Saturday, July 07, 2007

An Amusing Debacle

The really amusing thing in the whole Tevez transfer saga is not the obvious bit about what the hell Fergie is thinking in trying to sign a Rooney clone while simultaneously attempting to hawk his only real striker (Saha) and integrate two other attacking midfielders (Anderson and Nani), though - come to think of it - that is pretty funny.

No, the amusing thing is watching West Ham flail around trying to explain how, exactly, they have a legal right to the proceeds of the sale of Carlos Tevez when they didn't pay a cent for him in the first place.

To recap: on August 31, 2006, just hours before the transfer deadline, Carlos Tevez and Javier Mascherano, who had both been linked with just about all of Europe's top clubs after the World Cup, suddenly signed for, of all teams, West Ham. For sheer improbability, one has to imagine ...well, you know how unlikely it was that Ric Ocasek ever managed to pull Paulina Porizkova? OK, now imagine that he also managed to simultaneously hook up with Angelina Jolie - that kind of level of improbability.

Both had been playing for Corinthians, a team to which they had been lured from Argentina by a rather obscure 35 year-old operator by the name of Kia Joorabchian, an Iranian-Canadian-British entrepreneur who had set up a company called Media Sports Investment (MSI) three years previously. (see here for Brazilian journalist Rafael Maranhao's intriguing account of this transaction)

MSI had bought Corinthians in 2004, amidst much speculation that Joorabchian, who had connections to super-agent Pini Zahavi and exiled Russian oligarch Boris Berezovsky, was in fact a front for Roman Abramovich, whose connections to both Zahavi and Berezovsky are well-documented. Fired on by Tevez, Corinthians did well at first, but by the time of the World Cup they were languishing mid-table and fan unrest grew. At this point, Joorabchian bailed on Corinthians, but remained owner of the Tevez and Mascherano's contracts.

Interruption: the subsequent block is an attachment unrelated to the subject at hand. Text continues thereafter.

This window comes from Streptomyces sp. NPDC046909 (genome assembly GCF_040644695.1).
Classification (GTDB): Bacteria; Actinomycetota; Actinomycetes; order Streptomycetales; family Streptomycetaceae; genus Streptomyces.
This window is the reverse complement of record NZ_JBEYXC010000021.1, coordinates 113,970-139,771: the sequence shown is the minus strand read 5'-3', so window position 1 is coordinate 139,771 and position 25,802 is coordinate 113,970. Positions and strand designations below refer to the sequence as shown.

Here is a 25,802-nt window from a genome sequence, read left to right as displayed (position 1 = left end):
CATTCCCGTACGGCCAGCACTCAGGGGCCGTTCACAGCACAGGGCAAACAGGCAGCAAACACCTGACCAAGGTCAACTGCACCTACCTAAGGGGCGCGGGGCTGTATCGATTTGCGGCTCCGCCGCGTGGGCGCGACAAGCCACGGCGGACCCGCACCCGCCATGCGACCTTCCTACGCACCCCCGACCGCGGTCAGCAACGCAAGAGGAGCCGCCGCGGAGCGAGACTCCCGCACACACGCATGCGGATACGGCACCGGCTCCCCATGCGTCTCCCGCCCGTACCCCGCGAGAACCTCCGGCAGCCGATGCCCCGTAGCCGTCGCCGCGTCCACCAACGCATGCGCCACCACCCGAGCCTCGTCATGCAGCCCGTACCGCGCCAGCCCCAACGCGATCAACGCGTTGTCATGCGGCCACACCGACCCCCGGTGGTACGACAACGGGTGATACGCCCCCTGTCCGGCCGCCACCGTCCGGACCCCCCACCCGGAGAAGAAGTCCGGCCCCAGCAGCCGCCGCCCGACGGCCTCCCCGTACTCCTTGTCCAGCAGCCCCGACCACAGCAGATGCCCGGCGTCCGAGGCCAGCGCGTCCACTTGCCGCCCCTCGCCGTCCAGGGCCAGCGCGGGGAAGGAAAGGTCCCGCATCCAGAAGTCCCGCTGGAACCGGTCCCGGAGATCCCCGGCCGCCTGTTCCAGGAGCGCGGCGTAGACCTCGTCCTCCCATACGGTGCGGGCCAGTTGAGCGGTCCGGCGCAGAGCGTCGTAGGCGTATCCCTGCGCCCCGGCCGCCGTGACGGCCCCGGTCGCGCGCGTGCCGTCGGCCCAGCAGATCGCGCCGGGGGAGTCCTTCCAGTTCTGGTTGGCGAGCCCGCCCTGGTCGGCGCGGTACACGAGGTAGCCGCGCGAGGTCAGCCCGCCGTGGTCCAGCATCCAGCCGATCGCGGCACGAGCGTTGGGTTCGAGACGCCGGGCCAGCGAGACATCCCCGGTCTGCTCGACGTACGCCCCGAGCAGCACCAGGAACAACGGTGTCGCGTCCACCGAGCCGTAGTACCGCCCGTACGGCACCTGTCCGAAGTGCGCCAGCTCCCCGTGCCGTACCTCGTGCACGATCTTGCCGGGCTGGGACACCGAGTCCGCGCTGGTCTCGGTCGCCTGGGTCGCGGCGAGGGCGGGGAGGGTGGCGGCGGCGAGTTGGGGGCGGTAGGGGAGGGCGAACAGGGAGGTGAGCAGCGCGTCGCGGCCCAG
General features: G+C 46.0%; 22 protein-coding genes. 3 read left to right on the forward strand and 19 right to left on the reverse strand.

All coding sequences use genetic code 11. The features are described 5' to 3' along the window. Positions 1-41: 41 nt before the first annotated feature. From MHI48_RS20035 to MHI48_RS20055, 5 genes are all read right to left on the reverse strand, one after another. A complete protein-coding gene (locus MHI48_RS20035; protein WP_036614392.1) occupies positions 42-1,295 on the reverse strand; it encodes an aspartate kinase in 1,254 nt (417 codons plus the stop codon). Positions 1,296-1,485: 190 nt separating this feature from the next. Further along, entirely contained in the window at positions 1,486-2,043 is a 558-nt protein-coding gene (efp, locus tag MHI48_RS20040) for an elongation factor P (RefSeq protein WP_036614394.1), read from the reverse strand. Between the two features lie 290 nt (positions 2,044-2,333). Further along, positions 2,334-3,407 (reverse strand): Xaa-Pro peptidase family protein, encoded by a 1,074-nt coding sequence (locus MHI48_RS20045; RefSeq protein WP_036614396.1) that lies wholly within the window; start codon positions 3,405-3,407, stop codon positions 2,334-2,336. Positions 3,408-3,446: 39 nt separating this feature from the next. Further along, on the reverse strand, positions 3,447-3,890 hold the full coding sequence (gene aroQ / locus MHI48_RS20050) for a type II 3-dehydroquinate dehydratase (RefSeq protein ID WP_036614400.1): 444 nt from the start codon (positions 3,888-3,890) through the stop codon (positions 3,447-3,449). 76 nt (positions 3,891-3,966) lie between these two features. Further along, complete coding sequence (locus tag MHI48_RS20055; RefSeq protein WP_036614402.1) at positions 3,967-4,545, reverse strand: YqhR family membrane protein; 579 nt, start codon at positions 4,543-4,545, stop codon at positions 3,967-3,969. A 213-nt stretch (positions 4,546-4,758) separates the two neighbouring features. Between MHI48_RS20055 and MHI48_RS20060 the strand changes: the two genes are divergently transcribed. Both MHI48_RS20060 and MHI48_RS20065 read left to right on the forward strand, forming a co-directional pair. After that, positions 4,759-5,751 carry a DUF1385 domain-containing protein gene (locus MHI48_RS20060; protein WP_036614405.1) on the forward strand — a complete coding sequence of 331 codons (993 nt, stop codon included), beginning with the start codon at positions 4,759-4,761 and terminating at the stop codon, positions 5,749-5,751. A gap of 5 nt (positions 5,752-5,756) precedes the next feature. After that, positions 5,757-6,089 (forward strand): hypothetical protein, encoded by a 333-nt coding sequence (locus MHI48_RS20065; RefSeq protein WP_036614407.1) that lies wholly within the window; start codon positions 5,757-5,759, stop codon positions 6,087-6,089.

Joorabchian went looking for a foothold in English football, and, rather belying the theory that he was and Abramovich front, decided to try to buy West Ham. Tevez and Mascherano, who signed 4- and 5-year deals, respectively, for absolutely no transfer fee whatsoever, were in effect collateral "down payments" on this proposed deal - but when Joorabchian couldn't stump up the rest of the required cash, renowned Icelandic biscuit-maker and haberdasher's nightmare Eggert Magnusson snuck in and bought the club instead.

This is where it gets complicated. According to Premier League head Richard Scudamore, former West Ham CEO Paul Aldridge told him that "a gentleman's agreement existed that West Ham would release the two players for a modest fee if the takeover did not take place". Why this did not happen is not clear, but their limited effectiveness and subsequent benchings in October may have lessened their re-sale value and prompted Jorabchian to bide his time until their value rose again.